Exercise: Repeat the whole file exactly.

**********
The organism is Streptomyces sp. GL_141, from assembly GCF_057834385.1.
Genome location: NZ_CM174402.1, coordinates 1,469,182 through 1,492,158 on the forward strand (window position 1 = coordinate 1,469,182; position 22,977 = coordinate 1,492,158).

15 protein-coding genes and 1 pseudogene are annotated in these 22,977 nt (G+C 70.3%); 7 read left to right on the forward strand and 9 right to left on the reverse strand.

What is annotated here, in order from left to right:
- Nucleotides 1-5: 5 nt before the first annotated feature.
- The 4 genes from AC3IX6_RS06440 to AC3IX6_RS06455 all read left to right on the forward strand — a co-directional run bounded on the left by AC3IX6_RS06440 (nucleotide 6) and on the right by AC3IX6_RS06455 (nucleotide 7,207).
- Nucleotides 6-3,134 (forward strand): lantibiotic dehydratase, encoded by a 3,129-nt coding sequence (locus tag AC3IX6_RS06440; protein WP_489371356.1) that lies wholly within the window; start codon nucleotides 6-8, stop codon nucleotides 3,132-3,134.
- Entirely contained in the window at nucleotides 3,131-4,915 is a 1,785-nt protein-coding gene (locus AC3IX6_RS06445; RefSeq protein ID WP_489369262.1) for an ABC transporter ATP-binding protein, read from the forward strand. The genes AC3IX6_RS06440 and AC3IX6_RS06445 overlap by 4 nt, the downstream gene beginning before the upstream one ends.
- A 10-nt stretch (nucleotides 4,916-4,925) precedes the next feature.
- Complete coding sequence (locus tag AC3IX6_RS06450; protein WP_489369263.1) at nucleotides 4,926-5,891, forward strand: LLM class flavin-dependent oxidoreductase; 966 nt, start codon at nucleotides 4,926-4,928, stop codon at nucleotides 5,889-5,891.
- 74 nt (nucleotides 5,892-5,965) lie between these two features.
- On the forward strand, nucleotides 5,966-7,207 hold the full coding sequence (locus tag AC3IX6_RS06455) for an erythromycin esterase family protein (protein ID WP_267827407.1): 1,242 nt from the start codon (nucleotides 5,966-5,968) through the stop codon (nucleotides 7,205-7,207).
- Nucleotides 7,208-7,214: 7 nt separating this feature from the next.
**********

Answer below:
The organism is Streptomyces sp. GL_141, from assembly GCF_057834385.1.
Genome location: NZ_CM174402.1, coordinates 1,469,182 through 1,492,158 on the forward strand (window position 1 = coordinate 1,469,182; position 22,977 = coordinate 1,492,158).

15 protein-coding genes and 1 pseudogene are annotated in these 22,977 nt (G+C 70.3%); 7 read left to right on the forward strand and 9 right to left on the reverse strand.

What is annotated here, in order from left to right:
- Nucleotides 1-5: 5 nt before the first annotated feature.
- The 4 genes from AC3IX6_RS06440 to AC3IX6_RS06455 all read left to right on the forward strand — a co-directional run bounded on the left by AC3IX6_RS06440 (nucleotide 6) and on the right by AC3IX6_RS06455 (nucleotide 7,207).
- Nucleotides 6-3,134 (forward strand): lantibiotic dehydratase, encoded by a 3,129-nt coding sequence (locus tag AC3IX6_RS06440; protein WP_489371356.1) that lies wholly within the window; start codon nucleotides 6-8, stop codon nucleotides 3,132-3,134.
- Entirely contained in the window at nucleotides 3,131-4,915 is a 1,785-nt protein-coding gene (locus AC3IX6_RS06445; RefSeq protein ID WP_489369262.1) for an ABC transporter ATP-binding protein, read from the forward strand. The genes AC3IX6_RS06440 and AC3IX6_RS06445 overlap by 4 nt, the downstream gene beginning before the upstream one ends.
- A 10-nt stretch (nucleotides 4,916-4,925) precedes the next feature.
- Complete coding sequence (locus tag AC3IX6_RS06450; protein WP_489369263.1) at nucleotides 4,926-5,891, forward strand: LLM class flavin-dependent oxidoreductase; 966 nt, start codon at nucleotides 4,926-4,928, stop codon at nucleotides 5,889-5,891.
- 74 nt (nucleotides 5,892-5,965) lie between these two features.
- On the forward strand, nucleotides 5,966-7,207 hold the full coding sequence (locus tag AC3IX6_RS06455) for an erythromycin esterase family protein (protein ID WP_267827407.1): 1,242 nt from the start codon (nucleotides 5,966-5,968) through the stop codon (nucleotides 7,205-7,207).
- Nucleotides 7,208-7,214: 7 nt separating this feature from the next.